Little Sparta

Lawn and Order.

Date: 7/12/1998; Publication: Scotland on Sunday (Edinburgh, Scotland);

Iain Gale

IN THE autumn of 1966 Ian Hamilton Finlay began a work of art. It is still not complete. This is not because Finlay is an excessively slow artist. He is not. Nor is it because, as he is well aware, no work of art is ever quite finished - always taking on something new from successive generations. It is because Finlay's magnum opus is not what you might ordinarily call a work of art. It is a garden. Little Sparta, at Dunsyre in Lanarkshire, home for the last 32 years to Finlay, his wife and children, is one of the most beautiful gardens you will ever see. It is also arguably one of the most important works of art of our time. Although Finlay has in the past opened his garden to select visitors, now its complex character can be experienced by a wider audience, thanks to an extraordinary series of photographs by Robin Gillanders, which go on view at the Scottish National Portrait Gallery this week.

Over the past few years, Gillanders has visited Finlay's garden and has slowly created images which convey more succinctly than any critical writing a sense of its mystery and artistic cohesion. The empathy is evident in Gillanders's photograph of Finlay in a rowing boat - echoing the artist's own famous homage to Purvis's Poor Fisherman as much as it does an image of Charon on the Styx. This is not simply a case of one artist paying homage to another, it is a close collaboration of intellects. The photographs are sensitive, subtle, black and white studies with a tonal resonance which perfectly suits their subject - the real focus of this show - Finlay's garden. Built on a derelict croft in the Southern Uplands, it is a living allegory - at once an encapsulation of the principles of his art and a history of his career to date.

Ian Hamilton Finlay emerged on the British art scene in the early Sixties as the co-founder of the radical Wild Hawthorn Press and for three decades has been an international voice and a thorn in the side of the establishment. Despite acclaim abroad and some significant public exhibitions, he has consistently been denied major recognition in his home country and is still labelled an eccentric. However, he is more than this. He is one of the great artists of the 20th century.

Born in 1925, Finlay is of the generation of Paolozzi and Davie. His art, though, is very different. First and foremost Finlay is a poet. His pieces, some 40 of which punctuate his garden, are - to use a post-modernist buzzword - concrete poems. Essays in calm, considered, purposeful thought, often they are intellectual exercises drawing on a treasury of creative and philosophical writings, from Heraclitus and Goethe to Pater, Hesse and Apollinaire. Each work has its own integrity and its place in the greater scheme of Finlay's oeuvre.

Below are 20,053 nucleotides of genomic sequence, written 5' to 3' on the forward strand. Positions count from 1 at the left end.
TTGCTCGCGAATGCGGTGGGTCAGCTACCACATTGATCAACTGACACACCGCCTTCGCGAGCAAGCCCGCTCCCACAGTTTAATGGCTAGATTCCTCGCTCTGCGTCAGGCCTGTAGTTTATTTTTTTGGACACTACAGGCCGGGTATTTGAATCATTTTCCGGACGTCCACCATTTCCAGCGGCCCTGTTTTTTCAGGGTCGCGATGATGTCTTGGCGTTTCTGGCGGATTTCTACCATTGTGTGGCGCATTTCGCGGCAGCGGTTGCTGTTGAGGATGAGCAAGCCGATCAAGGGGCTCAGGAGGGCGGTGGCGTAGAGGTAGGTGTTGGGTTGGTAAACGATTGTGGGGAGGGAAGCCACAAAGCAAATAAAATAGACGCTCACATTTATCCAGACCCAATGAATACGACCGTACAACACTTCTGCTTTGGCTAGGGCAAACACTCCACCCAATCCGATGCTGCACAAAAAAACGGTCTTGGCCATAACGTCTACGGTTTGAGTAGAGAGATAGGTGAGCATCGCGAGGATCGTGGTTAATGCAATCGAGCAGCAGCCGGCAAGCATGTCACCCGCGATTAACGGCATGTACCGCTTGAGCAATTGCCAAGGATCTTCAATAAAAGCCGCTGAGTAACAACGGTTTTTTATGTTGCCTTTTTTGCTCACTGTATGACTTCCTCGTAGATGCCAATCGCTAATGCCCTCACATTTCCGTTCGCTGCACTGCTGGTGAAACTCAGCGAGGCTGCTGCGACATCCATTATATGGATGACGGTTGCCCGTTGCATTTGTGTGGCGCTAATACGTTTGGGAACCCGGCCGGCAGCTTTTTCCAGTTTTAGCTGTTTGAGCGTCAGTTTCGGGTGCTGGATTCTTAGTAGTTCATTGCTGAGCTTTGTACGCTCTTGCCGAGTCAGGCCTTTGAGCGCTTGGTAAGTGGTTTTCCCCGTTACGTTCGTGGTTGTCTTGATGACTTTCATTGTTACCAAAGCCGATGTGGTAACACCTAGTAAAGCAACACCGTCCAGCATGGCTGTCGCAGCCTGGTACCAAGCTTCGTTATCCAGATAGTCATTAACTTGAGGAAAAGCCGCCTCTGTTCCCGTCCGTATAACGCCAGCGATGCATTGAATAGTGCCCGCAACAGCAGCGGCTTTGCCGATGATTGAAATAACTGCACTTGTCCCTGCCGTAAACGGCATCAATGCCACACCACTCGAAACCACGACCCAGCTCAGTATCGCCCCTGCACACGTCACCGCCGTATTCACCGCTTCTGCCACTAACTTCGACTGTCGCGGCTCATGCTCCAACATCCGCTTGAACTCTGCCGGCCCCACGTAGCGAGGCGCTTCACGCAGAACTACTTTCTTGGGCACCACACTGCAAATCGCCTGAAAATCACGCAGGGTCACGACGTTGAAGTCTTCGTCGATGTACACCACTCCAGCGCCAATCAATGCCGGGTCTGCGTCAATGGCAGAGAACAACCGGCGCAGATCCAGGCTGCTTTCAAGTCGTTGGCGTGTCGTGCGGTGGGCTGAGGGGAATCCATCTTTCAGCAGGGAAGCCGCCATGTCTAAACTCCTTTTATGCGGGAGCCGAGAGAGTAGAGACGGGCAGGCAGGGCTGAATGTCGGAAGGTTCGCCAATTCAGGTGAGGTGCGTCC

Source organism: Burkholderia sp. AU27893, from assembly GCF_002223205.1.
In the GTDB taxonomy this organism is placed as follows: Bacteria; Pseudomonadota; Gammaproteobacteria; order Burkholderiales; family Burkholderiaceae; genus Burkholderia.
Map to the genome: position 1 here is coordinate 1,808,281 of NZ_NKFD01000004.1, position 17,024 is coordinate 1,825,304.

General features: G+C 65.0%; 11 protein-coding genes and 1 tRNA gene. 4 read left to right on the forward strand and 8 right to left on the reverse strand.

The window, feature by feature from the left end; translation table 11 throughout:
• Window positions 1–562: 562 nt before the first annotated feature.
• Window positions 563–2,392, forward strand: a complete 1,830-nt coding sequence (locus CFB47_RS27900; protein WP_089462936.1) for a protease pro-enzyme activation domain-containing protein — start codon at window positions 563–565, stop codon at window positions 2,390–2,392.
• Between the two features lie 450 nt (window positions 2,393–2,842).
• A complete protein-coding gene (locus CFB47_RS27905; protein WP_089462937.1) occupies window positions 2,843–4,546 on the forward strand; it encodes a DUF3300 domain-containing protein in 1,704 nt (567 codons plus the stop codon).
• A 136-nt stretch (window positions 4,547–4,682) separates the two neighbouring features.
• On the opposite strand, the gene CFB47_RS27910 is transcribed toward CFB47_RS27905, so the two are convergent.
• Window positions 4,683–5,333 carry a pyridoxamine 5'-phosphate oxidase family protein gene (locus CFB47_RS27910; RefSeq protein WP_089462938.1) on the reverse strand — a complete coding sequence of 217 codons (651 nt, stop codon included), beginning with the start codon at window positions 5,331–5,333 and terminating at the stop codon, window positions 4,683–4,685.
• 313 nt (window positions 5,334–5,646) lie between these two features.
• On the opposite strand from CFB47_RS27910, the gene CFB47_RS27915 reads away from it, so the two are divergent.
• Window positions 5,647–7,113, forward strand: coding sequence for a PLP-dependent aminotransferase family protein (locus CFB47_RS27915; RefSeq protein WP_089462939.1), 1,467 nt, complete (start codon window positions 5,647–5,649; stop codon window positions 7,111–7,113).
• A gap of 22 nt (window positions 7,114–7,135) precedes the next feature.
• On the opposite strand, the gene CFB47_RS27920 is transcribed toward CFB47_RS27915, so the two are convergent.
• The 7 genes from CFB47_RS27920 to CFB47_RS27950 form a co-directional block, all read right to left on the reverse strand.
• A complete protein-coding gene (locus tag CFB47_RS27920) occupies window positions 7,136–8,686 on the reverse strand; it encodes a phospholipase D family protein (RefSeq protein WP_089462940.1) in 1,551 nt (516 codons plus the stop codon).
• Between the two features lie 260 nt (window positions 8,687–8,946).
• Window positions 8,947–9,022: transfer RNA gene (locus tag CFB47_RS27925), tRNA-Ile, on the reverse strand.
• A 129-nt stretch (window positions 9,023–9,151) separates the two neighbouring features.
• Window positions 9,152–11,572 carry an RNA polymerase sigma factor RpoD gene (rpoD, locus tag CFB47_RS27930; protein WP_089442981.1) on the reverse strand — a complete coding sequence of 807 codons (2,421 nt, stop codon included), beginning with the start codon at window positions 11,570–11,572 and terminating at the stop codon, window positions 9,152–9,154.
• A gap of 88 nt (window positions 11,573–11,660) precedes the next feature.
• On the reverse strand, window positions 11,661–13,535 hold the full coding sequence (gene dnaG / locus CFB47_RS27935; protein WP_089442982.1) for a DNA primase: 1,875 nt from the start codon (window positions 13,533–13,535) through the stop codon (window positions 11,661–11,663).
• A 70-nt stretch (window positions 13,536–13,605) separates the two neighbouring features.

Working, unabashedly with skilled artist/assistants, he creates supreme examples of a perfect marriage of form and function - elegant, beautiful and erudite. All of Finlay's work - whether incised in stone or printed on paper -announces in its very simplicity his position of the neo-classical.

Who else could have converted their own house into a temple of Apollo or erected in their garden a stone statue of a nuclear submarine? Who else would have you enter a hidden glade to stumble on a giant, gold-leaf-covered head of Apollo, across whose brow has been inscribed the words "Apollon Terroriste"?

For Finlay, who has in the past been criticised for his stylistic severity and content and ludicrously branded everything from a crackpot to an anti-Semite, classicism means order. Yet his works, which often involve emblems and icons from ancient Rome, Nazi Germany and the French Revolution, are by no means misplaced celebrations of the politics of terror or some fanciful Uber-Reich, but clues to a possible redemption of mankind.

To Finlay, both militarism and classicism lie deep within the universal psyche. Classicism, of course, is derived by man from nature - the wooden post and lintel of the primitive hut becoming the temple doorway. Militant imagery is not used by Finlay to condone violence but functions as a visual metaphor for a primeval force at work within the world.

Finlay is concerned principally with what drives mankind; our need for order, what our motives are and how we construct the control systems by which we realise our aims. His art plays upon ambiguities. How a guillotine resembles both a temple arch and a garden trellis. How the skull in 17th-century old master memento mori paintings becomes, two centuries on, the emblem of the SS.

Finlay once wrote: "A garden is not an object but a process." Gardening for Finlay is a metaphor for the perpetual struggle of mankind to create order from chaos. He has described his own garden as "a setting in which pigeons can appear as doves" and this air of transformation is clearly evident in Gillanders's photographs. Like Finlay's garden, these are more than objects. They are both a memorialisation of a work of art and an intimate portrait of an artist. Famously, the idea of biography is anathema to Finlay. Here then is the nearest thing we can have to a personal understanding of one of the most extraordinary creative figures of our time.

* Scottish National Portrait Gallery, Queen Street, Edinburgh, July 17 - November 29

COPYRIGHT 1998 Scotsman Publications Ltd.
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